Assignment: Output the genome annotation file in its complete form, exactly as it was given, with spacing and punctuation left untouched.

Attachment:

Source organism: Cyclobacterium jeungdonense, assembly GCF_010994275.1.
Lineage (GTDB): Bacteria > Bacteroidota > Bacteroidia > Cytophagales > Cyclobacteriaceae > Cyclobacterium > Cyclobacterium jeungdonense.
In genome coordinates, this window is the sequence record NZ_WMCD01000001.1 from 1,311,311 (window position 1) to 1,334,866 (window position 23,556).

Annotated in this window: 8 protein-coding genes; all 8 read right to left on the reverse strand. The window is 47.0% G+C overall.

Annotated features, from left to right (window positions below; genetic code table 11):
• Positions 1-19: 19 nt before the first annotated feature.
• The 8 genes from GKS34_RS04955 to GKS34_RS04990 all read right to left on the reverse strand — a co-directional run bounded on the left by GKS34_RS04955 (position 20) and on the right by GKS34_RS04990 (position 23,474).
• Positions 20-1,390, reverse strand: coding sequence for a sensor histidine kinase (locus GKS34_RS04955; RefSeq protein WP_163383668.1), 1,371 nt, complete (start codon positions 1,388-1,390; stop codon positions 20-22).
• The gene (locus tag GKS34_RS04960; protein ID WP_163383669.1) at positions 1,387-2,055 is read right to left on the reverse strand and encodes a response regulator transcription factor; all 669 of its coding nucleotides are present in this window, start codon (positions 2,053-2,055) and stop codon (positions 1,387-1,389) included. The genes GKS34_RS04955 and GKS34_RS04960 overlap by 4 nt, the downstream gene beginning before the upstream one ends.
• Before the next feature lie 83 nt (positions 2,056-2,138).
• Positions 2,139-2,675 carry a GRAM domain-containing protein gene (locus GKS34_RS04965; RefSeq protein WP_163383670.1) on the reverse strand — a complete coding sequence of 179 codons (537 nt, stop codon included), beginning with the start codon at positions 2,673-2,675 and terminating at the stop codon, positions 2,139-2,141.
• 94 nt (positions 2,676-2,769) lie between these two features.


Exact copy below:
Source organism: Cyclobacterium jeungdonense, assembly GCF_010994275.1.
Lineage (GTDB): Bacteria > Bacteroidota > Bacteroidia > Cytophagales > Cyclobacteriaceae > Cyclobacterium > Cyclobacterium jeungdonense.
In genome coordinates, this window is the sequence record NZ_WMCD01000001.1 from 1,311,311 (window position 1) to 1,334,866 (window position 23,556).

Annotated in this window: 8 protein-coding genes; all 8 read right to left on the reverse strand. The window is 47.0% G+C overall.

Annotated features, from left to right (window positions below; genetic code table 11):
• Positions 1-19: 19 nt before the first annotated feature.
• The 8 genes from GKS34_RS04955 to GKS34_RS04990 all read right to left on the reverse strand — a co-directional run bounded on the left by GKS34_RS04955 (position 20) and on the right by GKS34_RS04990 (position 23,474).
• Positions 20-1,390, reverse strand: coding sequence for a sensor histidine kinase (locus GKS34_RS04955; RefSeq protein WP_163383668.1), 1,371 nt, complete (start codon positions 1,388-1,390; stop codon positions 20-22).
• The gene (locus tag GKS34_RS04960; protein ID WP_163383669.1) at positions 1,387-2,055 is read right to left on the reverse strand and encodes a response regulator transcription factor; all 669 of its coding nucleotides are present in this window, start codon (positions 2,053-2,055) and stop codon (positions 1,387-1,389) included. The genes GKS34_RS04955 and GKS34_RS04960 overlap by 4 nt, the downstream gene beginning before the upstream one ends.
• Before the next feature lie 83 nt (positions 2,056-2,138).
• Positions 2,139-2,675 carry a GRAM domain-containing protein gene (locus GKS34_RS04965; RefSeq protein WP_163383670.1) on the reverse strand — a complete coding sequence of 179 codons (537 nt, stop codon included), beginning with the start codon at positions 2,673-2,675 and terminating at the stop codon, positions 2,139-2,141.
• 94 nt (positions 2,676-2,769) lie between these two features.